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Understanding Neurodiversity and Its Importance in the Workplace


People behave and think in different ways for many reasons. For example, our genes and environment will have an effect on us. So are our education and unique experiences. All bodies function in similar ways. We all need to eat, drink, and sleep. But every brain is unique. This is where neurodiversity comes in.

Neurodiversity refers to the differences between individuals. The term was reportedly coined by sociologist Judy Singer back in the 1990s. Neurodiversity is often used when referring to neurodevelopmental conditions. Especially in the context of conditions like ADHD, autism, and dyslexia. It also accounts for the ways minds process information.

Research shows that about one in seven individuals in the UK has a type of neuro difference. It also indicated these differences are often complemented by above-average skills and abilities. These can include swift information processing and keen attention to detail. Many neurodiverse people show exemplary visual thinking, enhanced memory, and creativity.

The specialized abilities of neurodivergent individuals are pushing more companies to recruit them. It’s believed these workers will give them a competitive edge.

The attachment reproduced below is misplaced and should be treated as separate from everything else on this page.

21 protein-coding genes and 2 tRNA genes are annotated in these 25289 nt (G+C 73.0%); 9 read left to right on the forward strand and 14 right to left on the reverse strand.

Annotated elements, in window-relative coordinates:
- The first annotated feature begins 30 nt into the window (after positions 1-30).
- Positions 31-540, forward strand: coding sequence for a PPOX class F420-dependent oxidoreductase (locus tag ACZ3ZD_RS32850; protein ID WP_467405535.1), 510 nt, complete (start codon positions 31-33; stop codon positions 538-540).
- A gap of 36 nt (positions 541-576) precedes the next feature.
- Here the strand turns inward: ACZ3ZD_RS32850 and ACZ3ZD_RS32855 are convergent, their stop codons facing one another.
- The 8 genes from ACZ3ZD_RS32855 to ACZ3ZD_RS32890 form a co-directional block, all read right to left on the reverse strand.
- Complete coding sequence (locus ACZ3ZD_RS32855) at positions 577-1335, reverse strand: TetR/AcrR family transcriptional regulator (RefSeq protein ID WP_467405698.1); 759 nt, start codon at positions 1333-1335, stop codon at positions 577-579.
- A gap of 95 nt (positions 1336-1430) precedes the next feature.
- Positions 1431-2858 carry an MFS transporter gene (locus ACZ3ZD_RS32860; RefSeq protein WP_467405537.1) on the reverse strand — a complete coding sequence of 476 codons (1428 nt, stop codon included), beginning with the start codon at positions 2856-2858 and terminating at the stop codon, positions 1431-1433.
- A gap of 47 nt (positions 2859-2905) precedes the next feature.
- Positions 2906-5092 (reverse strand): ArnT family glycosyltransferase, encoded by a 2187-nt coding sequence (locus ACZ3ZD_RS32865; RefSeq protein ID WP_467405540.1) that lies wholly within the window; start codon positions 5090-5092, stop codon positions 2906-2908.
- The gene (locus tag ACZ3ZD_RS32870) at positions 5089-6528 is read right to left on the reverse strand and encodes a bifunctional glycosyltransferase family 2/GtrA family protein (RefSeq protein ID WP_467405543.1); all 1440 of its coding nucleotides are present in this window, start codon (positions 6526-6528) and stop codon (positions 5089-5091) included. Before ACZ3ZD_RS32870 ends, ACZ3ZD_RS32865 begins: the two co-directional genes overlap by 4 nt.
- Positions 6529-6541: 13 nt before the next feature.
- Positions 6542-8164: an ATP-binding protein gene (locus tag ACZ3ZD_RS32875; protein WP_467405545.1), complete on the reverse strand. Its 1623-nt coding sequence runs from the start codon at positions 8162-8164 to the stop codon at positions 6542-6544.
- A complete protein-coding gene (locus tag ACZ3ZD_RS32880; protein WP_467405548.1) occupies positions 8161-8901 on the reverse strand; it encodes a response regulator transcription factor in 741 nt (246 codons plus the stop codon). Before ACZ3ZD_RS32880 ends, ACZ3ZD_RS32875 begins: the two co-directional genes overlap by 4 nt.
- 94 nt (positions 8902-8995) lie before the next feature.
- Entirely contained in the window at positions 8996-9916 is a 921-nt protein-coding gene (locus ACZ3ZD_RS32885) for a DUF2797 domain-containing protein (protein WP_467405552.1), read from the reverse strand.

Cielo VP Marita Hazeldene said neurodivergent professionals often bring in fresh perspectives. It’s because they’re wired in a different way from their neurotypical colleagues. The diversity inclusion expert also said many neurodiverse people shine in specific fields. They often bring unmatched lateral thinking and amazing creativity to a company.

Companies that embrace neurodiversity often enjoy many benefits. Their work culture is one that encourages diversity of thought and creativity. They also have various approaches to work and innovation.

Research conducted by Deloitte indicates teams with neurodivergent members are 30% more productive. The inclusion of these employees can also help improve team morale.

Yet neurodiverse professionals and their talents are often untapped. The estimated unemployment rate among these skilled workers is 80%. It’s a shocking figure since there’s a skills shortage in many industries.

The question now is what employers can do to support neurodiverse employees. For one, companies must recognize the challenges neurodivergent people face in the workplace. Companies must make adjustments for them. This can be something as simple as having a dark mode on their computer screens.

Businesses should also work on diversifying their hiring process. They can put out inclusive job ads. These should refrain from using jargon and put more focus on the essential skills needed. Companies can ask prospective hires what they might need during the interview process. For example, do they prefer a remote interview? Should they change the format of the interview or even change the room’s lighting?

Management must become equipped with the right understanding of how neurodivergence works. They must not judge applicants based on their communication differences or body language.

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